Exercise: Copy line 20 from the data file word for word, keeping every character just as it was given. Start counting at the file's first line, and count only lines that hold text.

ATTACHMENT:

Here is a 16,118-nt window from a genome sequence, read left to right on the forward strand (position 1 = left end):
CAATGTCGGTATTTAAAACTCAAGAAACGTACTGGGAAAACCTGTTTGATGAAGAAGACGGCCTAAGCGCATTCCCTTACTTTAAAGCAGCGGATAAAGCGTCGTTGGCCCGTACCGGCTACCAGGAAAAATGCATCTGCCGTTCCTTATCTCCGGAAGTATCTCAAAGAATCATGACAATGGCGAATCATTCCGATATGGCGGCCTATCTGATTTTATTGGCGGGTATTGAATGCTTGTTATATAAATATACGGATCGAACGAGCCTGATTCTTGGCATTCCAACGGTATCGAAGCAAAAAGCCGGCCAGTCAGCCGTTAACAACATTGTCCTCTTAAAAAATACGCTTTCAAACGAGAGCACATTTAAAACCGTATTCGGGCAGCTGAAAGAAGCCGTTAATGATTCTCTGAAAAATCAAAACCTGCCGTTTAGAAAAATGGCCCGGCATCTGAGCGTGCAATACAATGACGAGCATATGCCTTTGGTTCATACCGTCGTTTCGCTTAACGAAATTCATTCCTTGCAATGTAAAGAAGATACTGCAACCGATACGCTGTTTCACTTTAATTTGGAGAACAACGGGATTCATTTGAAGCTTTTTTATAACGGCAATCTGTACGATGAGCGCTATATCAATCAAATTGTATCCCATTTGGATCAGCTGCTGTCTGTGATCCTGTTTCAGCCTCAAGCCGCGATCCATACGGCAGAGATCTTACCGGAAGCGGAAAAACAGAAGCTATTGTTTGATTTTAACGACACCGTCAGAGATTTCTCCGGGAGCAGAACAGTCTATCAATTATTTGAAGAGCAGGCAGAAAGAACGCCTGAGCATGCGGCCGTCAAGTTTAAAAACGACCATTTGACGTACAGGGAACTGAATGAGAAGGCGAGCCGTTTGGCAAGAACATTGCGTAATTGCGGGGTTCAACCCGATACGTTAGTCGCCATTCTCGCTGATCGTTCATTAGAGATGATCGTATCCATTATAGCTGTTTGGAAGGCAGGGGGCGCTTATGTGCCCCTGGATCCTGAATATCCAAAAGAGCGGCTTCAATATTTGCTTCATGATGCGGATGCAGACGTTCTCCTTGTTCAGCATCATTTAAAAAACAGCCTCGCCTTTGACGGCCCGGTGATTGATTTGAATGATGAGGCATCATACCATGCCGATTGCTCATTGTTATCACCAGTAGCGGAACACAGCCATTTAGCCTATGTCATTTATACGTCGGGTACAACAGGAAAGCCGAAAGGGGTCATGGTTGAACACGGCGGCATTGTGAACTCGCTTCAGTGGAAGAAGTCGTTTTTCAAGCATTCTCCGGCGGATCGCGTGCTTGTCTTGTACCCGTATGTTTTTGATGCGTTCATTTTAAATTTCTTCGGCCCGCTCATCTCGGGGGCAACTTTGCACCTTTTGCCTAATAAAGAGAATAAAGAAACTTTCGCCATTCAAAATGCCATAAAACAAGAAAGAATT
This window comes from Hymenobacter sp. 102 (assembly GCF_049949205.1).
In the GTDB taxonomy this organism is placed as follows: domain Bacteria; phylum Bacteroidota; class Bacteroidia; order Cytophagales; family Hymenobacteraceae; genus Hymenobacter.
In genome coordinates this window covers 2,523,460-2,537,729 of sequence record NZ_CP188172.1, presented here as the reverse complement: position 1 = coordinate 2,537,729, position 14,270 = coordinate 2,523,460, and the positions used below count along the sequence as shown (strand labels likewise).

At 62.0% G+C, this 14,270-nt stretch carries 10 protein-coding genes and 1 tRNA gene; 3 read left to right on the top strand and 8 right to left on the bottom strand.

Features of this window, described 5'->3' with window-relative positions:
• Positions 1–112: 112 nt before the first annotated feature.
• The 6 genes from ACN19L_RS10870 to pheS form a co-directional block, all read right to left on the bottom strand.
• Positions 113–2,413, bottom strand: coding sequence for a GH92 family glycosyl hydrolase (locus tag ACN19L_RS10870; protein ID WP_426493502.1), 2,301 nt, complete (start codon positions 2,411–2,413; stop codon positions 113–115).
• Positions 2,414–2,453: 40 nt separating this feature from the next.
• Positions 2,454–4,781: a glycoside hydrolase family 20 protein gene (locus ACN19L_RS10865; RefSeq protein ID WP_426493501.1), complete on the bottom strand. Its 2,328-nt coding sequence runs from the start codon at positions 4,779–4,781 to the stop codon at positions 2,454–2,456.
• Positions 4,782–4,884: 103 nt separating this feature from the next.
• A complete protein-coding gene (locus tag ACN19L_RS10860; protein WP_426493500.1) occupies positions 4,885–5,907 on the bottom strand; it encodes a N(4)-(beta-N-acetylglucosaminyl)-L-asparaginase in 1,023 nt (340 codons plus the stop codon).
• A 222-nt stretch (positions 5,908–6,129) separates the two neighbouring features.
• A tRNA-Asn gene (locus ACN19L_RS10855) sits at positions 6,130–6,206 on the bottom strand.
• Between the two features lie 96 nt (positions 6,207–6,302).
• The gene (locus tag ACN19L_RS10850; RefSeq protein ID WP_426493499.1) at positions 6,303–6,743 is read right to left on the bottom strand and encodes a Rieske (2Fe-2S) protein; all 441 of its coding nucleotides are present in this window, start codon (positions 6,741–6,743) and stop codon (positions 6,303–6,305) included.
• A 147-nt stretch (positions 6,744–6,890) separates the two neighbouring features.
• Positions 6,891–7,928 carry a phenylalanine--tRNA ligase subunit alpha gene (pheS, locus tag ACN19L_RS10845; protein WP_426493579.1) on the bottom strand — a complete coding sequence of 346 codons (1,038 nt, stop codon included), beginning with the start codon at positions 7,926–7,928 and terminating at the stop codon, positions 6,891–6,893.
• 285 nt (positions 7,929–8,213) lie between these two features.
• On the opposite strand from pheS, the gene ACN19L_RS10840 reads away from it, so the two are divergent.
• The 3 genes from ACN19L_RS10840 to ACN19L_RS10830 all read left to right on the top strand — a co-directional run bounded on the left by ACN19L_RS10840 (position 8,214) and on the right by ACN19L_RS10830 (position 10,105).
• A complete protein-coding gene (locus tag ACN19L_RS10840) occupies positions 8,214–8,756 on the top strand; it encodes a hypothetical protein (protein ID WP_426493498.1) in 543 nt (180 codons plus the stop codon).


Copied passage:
• Positions 6,891–7,928 carry a phenylalanine--tRNA ligase subunit alpha gene (pheS, locus tag ACN19L_RS10845; protein WP_426493579.1) on the bottom strand — a complete coding sequence of 346 codons (1,038 nt, stop codon included), beginning with the start codon at positions 7,926–7,928 and terminating at the stop codon, positions 6,891–6,893.